Any family with young children spends a great deal of time doing laundry. In order to stay one step ahead, parents need to make sure that anything little fingers may try to open, pull on, or play with in their laundry room won't cause an injury.
Read on for help protecting not only your small child, but your entire family from laundry room dangers.
Parents need to pay close attention to how they store laundry products before, during, and after use.
- Keep laundry products in their original containers with the original label intact.
- Read and follow all instructions on the product label. Know where the safety information is located on the label and what to do in case an injury occurs.
- Never combine laundry detergent with ammonia or other household cleaners, because some chemical mixtures may release irritating or dangerous fumes.
- Always put products away in a secure location after use, out of the reach of children and pets. Consider storing them in a high, locked cabinet. Do not store products on top of the washer and dryer.
- If a product container is empty, throw it away properly. Do not reuse detergent buckets or bottles for other uses.
- Clean up any spills, and immediately wash your hands and any items you use to pour or measure products.
- Close and lock the laundry room door when you are finished, so curious young children cannot get in.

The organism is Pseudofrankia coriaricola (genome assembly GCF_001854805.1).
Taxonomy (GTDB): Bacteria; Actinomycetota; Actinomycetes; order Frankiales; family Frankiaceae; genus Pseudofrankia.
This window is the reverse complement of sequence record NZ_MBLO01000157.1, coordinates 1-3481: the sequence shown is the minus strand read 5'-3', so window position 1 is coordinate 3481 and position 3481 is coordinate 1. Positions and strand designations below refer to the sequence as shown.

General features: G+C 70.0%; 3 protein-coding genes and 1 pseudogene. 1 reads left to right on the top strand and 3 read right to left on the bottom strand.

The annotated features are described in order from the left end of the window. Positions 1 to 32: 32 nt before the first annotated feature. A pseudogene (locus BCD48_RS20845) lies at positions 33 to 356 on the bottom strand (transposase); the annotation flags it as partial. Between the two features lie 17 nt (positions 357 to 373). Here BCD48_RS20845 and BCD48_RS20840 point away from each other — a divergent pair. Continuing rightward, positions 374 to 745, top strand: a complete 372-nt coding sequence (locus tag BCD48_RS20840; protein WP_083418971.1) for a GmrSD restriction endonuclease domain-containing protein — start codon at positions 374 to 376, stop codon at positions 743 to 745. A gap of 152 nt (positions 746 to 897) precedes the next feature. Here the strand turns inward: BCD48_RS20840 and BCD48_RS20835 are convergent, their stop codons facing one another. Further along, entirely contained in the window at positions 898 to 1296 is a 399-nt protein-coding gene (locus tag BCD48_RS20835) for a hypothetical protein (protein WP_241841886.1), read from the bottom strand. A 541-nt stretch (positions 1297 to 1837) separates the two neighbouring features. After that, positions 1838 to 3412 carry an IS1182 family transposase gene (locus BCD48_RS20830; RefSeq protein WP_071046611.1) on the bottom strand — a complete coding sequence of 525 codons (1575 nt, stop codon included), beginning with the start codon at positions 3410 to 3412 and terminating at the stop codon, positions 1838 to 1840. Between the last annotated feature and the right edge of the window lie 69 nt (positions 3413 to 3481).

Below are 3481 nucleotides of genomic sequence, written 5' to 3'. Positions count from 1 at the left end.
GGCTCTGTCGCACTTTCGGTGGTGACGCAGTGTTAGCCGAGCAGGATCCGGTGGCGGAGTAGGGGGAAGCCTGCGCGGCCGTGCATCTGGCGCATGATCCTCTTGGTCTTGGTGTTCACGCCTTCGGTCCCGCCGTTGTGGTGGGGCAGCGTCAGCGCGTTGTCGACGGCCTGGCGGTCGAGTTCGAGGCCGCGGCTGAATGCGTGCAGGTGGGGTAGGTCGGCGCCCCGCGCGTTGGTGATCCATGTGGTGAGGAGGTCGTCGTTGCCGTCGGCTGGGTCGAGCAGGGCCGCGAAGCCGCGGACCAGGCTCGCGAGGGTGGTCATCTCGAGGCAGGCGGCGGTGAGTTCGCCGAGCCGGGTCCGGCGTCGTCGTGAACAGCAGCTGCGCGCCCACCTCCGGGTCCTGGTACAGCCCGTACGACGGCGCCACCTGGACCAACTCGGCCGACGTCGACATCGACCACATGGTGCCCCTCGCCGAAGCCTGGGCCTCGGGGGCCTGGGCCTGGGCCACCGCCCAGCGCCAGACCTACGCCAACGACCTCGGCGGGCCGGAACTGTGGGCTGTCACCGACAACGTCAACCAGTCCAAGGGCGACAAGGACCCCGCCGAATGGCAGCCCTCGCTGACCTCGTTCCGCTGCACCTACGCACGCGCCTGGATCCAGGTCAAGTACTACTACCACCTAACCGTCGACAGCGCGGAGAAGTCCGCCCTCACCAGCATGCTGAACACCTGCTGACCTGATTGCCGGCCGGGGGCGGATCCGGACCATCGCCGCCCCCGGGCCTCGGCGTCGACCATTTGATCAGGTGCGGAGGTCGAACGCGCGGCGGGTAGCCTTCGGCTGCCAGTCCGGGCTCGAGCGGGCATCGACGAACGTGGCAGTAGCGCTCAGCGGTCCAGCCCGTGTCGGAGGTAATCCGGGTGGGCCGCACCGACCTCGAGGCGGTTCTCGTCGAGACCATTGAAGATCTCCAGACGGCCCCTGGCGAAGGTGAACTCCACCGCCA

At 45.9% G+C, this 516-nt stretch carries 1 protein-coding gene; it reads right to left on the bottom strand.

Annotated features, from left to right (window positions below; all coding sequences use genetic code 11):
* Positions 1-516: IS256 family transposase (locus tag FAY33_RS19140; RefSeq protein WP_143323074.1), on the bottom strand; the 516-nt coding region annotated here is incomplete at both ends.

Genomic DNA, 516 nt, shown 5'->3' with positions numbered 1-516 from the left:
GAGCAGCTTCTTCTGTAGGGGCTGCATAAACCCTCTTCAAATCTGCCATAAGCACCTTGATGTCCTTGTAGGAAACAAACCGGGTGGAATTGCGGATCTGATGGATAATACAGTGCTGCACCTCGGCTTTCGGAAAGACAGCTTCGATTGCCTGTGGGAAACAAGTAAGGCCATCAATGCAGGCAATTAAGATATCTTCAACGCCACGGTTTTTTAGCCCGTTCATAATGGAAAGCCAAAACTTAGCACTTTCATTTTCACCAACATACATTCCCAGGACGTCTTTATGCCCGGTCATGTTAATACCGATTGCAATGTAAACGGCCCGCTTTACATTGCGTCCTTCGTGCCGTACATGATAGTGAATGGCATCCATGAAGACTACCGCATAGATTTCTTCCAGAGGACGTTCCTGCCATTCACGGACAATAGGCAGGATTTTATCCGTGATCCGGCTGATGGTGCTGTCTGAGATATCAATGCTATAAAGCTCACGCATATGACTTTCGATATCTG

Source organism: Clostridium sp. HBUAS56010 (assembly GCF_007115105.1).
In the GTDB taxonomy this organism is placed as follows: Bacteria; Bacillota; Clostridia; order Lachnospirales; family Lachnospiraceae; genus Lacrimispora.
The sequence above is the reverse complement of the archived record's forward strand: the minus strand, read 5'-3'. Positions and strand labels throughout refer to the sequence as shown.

- Pay special attention to spray bottles. They are a common source of exposure to cleaning solutions and should be kept out of a child’s reach.
Laundry Detergent Packets - A Warning for Parents
Detergent in single-use laundry packets are very concentrated and can be toxic. Even a small amount of the detergent can cause serious breathing or stomach problems or eye irritation.
Between May 17 and June 17, 2012, the Centers for Disease Control (CDC) reported 1,008 cases of laundry detergent poisonings. Of these, almost half were from laundry packets.
- Never let your children handle or play with the packs. The packs dissolve quickly when in contact with water, wet hands, or saliva.
- Remember to seal the container and store it in a locked cabinet after each use. Make sure the container is out of sight and reach of children.
- Adults should follow the instructions on the product label.
- If your child does put one of these packets in his mouth or gets any in his eye, call Poison Help at 1-800-222-1222 immediately.
Washers & Dryers
To avoid injuries from washers and dryers, try to:
- Use childproof locks on front-loading washers and dryers to prevent small children from opening the doors while they are in use and also to prevent them from ever crawling in the machines.
- Clean the lint trap after each use to help prevent fires. Clogged lint traps are a common cause of house fires. In fact, the Consumer Product Safety Commission (CPSC) reports that washers and dryers were involved in 1 out of every 22 home fires reported in 2006-2010.
- Do not lean or allow children to play or hang on the doors of washers and dryers, as this can cause them to tip over.
- Vent the dryer outside the home to prevent mold and mildew build-up.
- Make a rule in your house that the washer and dryer are not toys.
Young children may want to explore this “mysterious opening” we call the laundry chute. While convenient for adults, it poses a great danger for small children.
- Make sure laundry chute doors are out of the reach of a small child (36 inches or more off the floor).
- Consider installing childproof locks to keep your child from opening the chute.
- Tell your children that the laundry chute is meant only for clothes. Toys and people should never go in the laundry chute.
Additional HealthyChildren.org Resources: